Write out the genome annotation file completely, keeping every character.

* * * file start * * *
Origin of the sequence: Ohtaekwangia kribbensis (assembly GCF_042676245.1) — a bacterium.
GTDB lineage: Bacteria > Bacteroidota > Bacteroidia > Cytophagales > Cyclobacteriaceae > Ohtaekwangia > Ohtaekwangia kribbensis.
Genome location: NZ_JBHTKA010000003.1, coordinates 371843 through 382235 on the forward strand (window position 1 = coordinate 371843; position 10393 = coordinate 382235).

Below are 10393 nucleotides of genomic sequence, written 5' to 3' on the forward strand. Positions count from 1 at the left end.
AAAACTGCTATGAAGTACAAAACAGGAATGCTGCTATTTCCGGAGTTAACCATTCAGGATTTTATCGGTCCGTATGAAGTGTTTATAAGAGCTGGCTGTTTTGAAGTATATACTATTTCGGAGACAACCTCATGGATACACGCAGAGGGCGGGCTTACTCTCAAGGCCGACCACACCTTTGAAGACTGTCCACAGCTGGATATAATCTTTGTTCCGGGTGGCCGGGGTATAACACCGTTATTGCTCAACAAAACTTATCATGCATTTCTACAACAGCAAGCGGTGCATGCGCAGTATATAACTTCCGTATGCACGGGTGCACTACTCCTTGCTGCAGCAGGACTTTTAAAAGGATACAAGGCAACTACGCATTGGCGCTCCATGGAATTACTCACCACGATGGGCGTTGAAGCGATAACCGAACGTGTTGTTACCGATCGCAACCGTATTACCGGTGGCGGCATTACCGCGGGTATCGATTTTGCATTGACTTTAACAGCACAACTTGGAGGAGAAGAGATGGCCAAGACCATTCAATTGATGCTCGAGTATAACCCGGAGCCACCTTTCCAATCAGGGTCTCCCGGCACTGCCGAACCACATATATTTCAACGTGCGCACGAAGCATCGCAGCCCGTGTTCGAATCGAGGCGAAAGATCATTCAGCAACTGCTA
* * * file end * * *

Origin of the sequence: Ohtaekwangia kribbensis (assembly GCF_042676245.1) — a bacterium.
GTDB lineage: Bacteria > Bacteroidota > Bacteroidia > Cytophagales > Cyclobacteriaceae > Ohtaekwangia > Ohtaekwangia kribbensis.
Genome location: NZ_JBHTKA010000003.1, coordinates 371843 through 382235 on the forward strand (window position 1 = coordinate 371843; position 10393 = coordinate 382235).

Below are 10393 nucleotides of genomic sequence, written 5' to 3' on the forward strand. Positions count from 1 at the left end.
AAAACTGCTATGAAGTACAAAACAGGAATGCTGCTATTTCCGGAGTTAACCATTCAGGATTTTATCGGTCCGTATGAAGTGTTTATAAGAGCTGGCTGTTTTGAAGTATATACTATTTCGGAGACAACCTCATGGATACACGCAGAGGGCGGGCTTACTCTCAAGGCCGACCACACCTTTGAAGACTGTCCACAGCTGGATATAATCTTTGTTCCGGGTGGCCGGGGTATAACACCGTTATTGCTCAACAAAACTTATCATGCATTTCTACAACAGCAAGCGGTGCATGCGCAGTATATAACTTCCGTATGCACGGGTGCACTACTCCTTGCTGCAGCAGGACTTTTAAAAGGATACAAGGCAACTACGCATTGGCGCTCCATGGAATTACTCACCACGATGGGCGTTGAAGCGATAACCGAACGTGTTGTTACCGATCGCAACCGTATTACCGGTGGCGGCATTACCGCGGGTATCGATTTTGCATTGACTTTAACAGCACAACTTGGAGGAGAAGAGATGGCCAAGACCATTCAATTGATGCTCGAGTATAACCCGGAGCCACCTTTCCAATCAGGGTCTCCCGGCACTGCCGAACCACATATATTTCAACGTGCGCACGAAGCATCGCAGCCCGTGTTCGAATCGAGGCGAAAGATCATTCAGCAACTGCTA